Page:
Why artists have a duty not to ostracise Austria
by Norman Lebrecht / February 10, 2000
TO boycott or not to boycott? That is the burning question. Whether to ostracise Jörg Haider’s Austria until it returns a government we can
approve of is one of those conflicts of conscience and self-interest that bring out the best and worst in cultural leadership.
Gérard Mortier has led the exodus, resigning this week a year early as artistic director of the Salzburg Festival and precipitating instant
withdrawals from a leading sponsor and conductor.
More painful is the loss of Betty Freeman, who helped pay for new-music concerts and this summer’s operatic premiere by the Finnish
composer Kaija Saariaho. Also quitting is Sylvain Cambreling, Mortier’s former music director in Brussels.
Are they doing the right thing? Sir Simon Rattle and the City of Birmingham Symphony Orchestra have decided to press ahead with Vienna
concerts later this month, giving their view of the situation in the music they play. The CBSO programme includes Blood on the Tracks by
Mark-Anthony Turnage, a gritty, jazzy reflection of a drugs culture that Haider’s supporters would prefer to blame on immigrants, the historic
Scottish Opera have a costlier dilemma. They have been invited to open the Vienna Festival in May with Luc Bondy’s production of Verdi’s
Macbeth. For a devolved nation trying to make an independent mark, the Viennese showcase would have been a priceless opportunity. Should
they still go ahead? “We are taking advice from the Government at this moment,” I was told.
The case for and against boycotts is as old as Haider’s heroes. In 1933, many cultural figures fled or boycotted Hitler’s Germany, which was
openly oppressing, suppressing and expelling artists on grounds of race, creed and ideology. Two exceptions were the conductors Wilhelm
FurtwSngler, who held his Berlin post from start to finish, and Thomas Beecham, who did business with the Nazis up to the war. Both
maintained that their duty was to preserve culture as a counterweight to tyranny.
In 2000, the resistance cause is flimsier. Haider has committed no crimes. The views he has expressed are barely distinguishable from the
nostalgic xenophobia voiced by Bavarian members of recent German coalitions. Haider is perceived as a greater threat than Bavarians because
he is fit, good-looking, intelligent, rich and avoids wearing silly hats.
But Haider is less of a menace to humanity than the KGB types running Russia and committing war crimes in the Caucasus. Few cultural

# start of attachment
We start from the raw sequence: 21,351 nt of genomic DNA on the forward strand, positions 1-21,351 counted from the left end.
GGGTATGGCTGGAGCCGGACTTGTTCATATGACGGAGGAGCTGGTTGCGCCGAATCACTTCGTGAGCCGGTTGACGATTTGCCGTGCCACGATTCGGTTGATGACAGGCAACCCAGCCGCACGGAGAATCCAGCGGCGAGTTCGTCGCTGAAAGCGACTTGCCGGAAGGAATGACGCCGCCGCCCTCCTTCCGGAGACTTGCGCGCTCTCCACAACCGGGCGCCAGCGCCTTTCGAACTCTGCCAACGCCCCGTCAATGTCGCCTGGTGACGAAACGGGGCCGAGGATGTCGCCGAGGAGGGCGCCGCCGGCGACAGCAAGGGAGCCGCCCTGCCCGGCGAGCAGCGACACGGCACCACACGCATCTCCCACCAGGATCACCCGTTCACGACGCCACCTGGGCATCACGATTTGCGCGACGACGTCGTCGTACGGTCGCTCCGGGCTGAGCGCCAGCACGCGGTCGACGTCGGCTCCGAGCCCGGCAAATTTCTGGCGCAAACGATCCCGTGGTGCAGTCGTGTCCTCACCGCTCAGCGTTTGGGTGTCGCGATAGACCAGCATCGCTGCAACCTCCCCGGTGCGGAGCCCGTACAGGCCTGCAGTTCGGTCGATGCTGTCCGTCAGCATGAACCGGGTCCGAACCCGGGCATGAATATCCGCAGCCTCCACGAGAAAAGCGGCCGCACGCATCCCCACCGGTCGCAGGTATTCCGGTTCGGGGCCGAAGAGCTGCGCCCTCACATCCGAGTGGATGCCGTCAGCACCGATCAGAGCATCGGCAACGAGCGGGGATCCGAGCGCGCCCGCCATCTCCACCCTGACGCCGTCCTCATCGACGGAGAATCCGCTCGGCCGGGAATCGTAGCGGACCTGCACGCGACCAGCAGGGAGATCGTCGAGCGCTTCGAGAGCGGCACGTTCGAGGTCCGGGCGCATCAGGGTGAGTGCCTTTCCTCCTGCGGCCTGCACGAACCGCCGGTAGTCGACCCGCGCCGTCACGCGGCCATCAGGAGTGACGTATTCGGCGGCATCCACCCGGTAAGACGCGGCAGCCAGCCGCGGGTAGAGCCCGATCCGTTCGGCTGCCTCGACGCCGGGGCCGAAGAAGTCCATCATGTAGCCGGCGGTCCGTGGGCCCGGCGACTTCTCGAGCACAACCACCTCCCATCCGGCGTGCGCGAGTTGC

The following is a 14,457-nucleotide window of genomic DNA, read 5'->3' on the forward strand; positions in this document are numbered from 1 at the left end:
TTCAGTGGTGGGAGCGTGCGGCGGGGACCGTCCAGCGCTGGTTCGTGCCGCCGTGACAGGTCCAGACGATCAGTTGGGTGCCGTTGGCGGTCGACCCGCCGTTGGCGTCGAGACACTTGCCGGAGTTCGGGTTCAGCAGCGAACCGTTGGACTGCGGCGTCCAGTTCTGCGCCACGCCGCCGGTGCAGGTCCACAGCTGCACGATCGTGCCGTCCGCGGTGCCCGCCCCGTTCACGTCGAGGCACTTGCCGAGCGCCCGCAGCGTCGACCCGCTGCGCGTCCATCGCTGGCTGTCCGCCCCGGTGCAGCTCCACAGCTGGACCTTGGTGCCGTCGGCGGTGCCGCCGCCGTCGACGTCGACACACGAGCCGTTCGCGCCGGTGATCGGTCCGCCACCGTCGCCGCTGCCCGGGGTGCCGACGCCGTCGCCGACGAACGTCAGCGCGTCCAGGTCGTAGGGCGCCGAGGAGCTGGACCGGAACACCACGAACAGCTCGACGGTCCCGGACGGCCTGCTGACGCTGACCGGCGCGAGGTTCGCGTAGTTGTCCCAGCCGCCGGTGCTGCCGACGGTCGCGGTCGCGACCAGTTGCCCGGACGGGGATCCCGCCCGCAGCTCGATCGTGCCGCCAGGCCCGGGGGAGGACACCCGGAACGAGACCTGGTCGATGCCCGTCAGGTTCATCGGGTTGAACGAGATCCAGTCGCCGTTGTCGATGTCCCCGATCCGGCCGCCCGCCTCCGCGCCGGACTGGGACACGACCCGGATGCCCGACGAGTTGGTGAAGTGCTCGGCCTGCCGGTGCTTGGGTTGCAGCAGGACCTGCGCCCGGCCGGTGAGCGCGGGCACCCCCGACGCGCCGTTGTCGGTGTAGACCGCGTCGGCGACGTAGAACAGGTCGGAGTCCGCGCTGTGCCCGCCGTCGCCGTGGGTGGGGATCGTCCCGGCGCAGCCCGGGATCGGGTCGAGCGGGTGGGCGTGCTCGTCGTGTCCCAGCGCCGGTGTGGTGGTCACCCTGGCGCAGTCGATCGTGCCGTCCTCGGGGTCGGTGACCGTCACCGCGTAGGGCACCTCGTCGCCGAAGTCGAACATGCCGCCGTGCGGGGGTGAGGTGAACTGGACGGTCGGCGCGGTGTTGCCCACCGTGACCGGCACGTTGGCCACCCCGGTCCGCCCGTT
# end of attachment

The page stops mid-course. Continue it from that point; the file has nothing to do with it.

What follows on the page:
protests have been heard in support of the Chechens, perhaps because Grozny never had the foresight to stage an international music festival.
Typically for tinpot Austria, the issues are clouded by more than a sniff of self-concern.
Austrians in the cultural sector are begging their colleagues to refrain from sanctions that can only play into Haider’s hands by inflaming
nationalist resentment. “A boycott would be the worst thing they could do,” said Hans Landesmann, co-director of the Salzburg Festival and
himself a Holocaust survivor. If artists abandon Austria, it is feared, the high ground would be yielded to reactionaries. In times of crisis, the
arts are a vital force that can touch people’s hearts and change their minds.
The effectiveness of an artistic embargo is questionable. Haider would not lose a single vote if Salzburg were turned over to yodellers in
lederhosen. It took 30 years of economic and sporting sanctions to overturn apartheid in South Africa. There was also a cultural boycott, in
case you didn’t notice.
When Italian governments in the 1970s included diehard Stalinists who defended the gulags, the arts raised no objections. Protests against
parties of the opposite extreme are instinctual, lopsided and not always guided by logic.
The lavish and much-loved Betty Freeman is entitled to pull her money out of Salzburg if she fears that the festival is falling into the wrong
hands. I would do the same myself at Covent Garden if Mayor Livingstone threatened its independence. Givers can be choosers, as beggars
But artists and directors have a responsibility for the integrity of art, the needs of their audience and the small print of their contract. Gérard
Mortier has acted, not for the first time, impetuously and without regard for long-term consequences. He jumped ship before it was holed and
has left the festival dangerously exposed to the very extremism he aimed to protest at.
In the present transitional state, there is little the arts can do except watch, wait and warn. The best we can offer is continued support for
Austrian culture until such a time as decency triumphs, or darkness falls.